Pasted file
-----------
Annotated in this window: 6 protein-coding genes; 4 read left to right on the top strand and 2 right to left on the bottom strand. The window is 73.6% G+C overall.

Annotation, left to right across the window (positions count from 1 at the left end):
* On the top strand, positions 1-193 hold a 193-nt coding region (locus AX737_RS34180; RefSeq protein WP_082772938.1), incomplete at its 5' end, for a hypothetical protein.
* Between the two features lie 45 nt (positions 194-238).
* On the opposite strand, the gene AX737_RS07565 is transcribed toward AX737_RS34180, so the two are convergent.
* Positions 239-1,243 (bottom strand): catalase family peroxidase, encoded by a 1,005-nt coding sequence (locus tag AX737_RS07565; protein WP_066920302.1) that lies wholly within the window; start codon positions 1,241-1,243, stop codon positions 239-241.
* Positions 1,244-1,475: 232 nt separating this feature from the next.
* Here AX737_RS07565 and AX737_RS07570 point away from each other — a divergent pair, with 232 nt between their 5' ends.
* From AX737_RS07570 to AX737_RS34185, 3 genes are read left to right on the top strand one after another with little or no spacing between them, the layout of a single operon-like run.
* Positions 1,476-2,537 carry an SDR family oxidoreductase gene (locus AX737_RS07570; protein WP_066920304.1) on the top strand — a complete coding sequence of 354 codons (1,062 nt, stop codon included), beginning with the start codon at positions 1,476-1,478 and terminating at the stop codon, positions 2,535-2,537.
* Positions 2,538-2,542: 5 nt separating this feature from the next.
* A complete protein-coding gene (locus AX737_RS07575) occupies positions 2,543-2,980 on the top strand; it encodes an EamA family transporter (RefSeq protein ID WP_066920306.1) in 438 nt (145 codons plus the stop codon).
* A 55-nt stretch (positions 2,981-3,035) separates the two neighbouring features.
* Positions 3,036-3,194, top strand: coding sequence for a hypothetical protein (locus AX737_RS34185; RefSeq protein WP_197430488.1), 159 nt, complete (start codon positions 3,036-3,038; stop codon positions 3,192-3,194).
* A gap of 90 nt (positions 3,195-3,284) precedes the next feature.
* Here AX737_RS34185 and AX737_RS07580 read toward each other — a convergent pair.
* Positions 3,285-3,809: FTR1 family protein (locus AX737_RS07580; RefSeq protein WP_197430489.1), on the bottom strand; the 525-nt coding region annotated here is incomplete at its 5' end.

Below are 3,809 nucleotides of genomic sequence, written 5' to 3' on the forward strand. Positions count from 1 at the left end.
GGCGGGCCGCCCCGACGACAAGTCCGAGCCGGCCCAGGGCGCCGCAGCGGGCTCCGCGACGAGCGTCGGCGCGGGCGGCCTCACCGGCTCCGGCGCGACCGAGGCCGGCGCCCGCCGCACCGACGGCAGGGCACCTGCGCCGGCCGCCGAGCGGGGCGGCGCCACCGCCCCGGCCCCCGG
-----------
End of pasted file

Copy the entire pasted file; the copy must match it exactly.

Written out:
Annotated in this window: 6 protein-coding genes; 4 read left to right on the top strand and 2 right to left on the bottom strand. The window is 73.6% G+C overall.

Annotation, left to right across the window (positions count from 1 at the left end):
* On the top strand, positions 1-193 hold a 193-nt coding region (locus AX737_RS34180; RefSeq protein WP_082772938.1), incomplete at its 5' end, for a hypothetical protein.
* Between the two features lie 45 nt (positions 194-238).
* On the opposite strand, the gene AX737_RS07565 is transcribed toward AX737_RS34180, so the two are convergent.
* Positions 239-1,243 (bottom strand): catalase family peroxidase, encoded by a 1,005-nt coding sequence (locus tag AX737_RS07565; protein WP_066920302.1) that lies wholly within the window; start codon positions 1,241-1,243, stop codon positions 239-241.
* Positions 1,244-1,475: 232 nt separating this feature from the next.
* Here AX737_RS07565 and AX737_RS07570 point away from each other — a divergent pair, with 232 nt between their 5' ends.
* From AX737_RS07570 to AX737_RS34185, 3 genes are read left to right on the top strand one after another with little or no spacing between them, the layout of a single operon-like run.
* Positions 1,476-2,537 carry an SDR family oxidoreductase gene (locus AX737_RS07570; protein WP_066920304.1) on the top strand — a complete coding sequence of 354 codons (1,062 nt, stop codon included), beginning with the start codon at positions 1,476-1,478 and terminating at the stop codon, positions 2,535-2,537.
* Positions 2,538-2,542: 5 nt separating this feature from the next.
* A complete protein-coding gene (locus AX737_RS07575) occupies positions 2,543-2,980 on the top strand; it encodes an EamA family transporter (RefSeq protein ID WP_066920306.1) in 438 nt (145 codons plus the stop codon).
* A 55-nt stretch (positions 2,981-3,035) separates the two neighbouring features.
* Positions 3,036-3,194, top strand: coding sequence for a hypothetical protein (locus AX737_RS34185; RefSeq protein WP_197430488.1), 159 nt, complete (start codon positions 3,036-3,038; stop codon positions 3,192-3,194).
* A gap of 90 nt (positions 3,195-3,284) precedes the next feature.
* Here AX737_RS34185 and AX737_RS07580 read toward each other — a convergent pair.
* Positions 3,285-3,809: FTR1 family protein (locus AX737_RS07580; RefSeq protein WP_197430489.1), on the bottom strand; the 525-nt coding region annotated here is incomplete at its 5' end.

Below are 3,809 nucleotides of genomic sequence, written 5' to 3' on the forward strand. Positions count from 1 at the left end.
GGCGGGCCGCCCCGACGACAAGTCCGAGCCGGCCCAGGGCGCCGCAGCGGGCTCCGCGACGAGCGTCGGCGCGGGCGGCCTCACCGGCTCCGGCGCGACCGAGGCCGGCGCCCGCCGCACCGACGGCAGGGCACCTGCGCCGGCCGCCGAGCGGGGCGGCGCCACCGCCCCGGCCCCCGG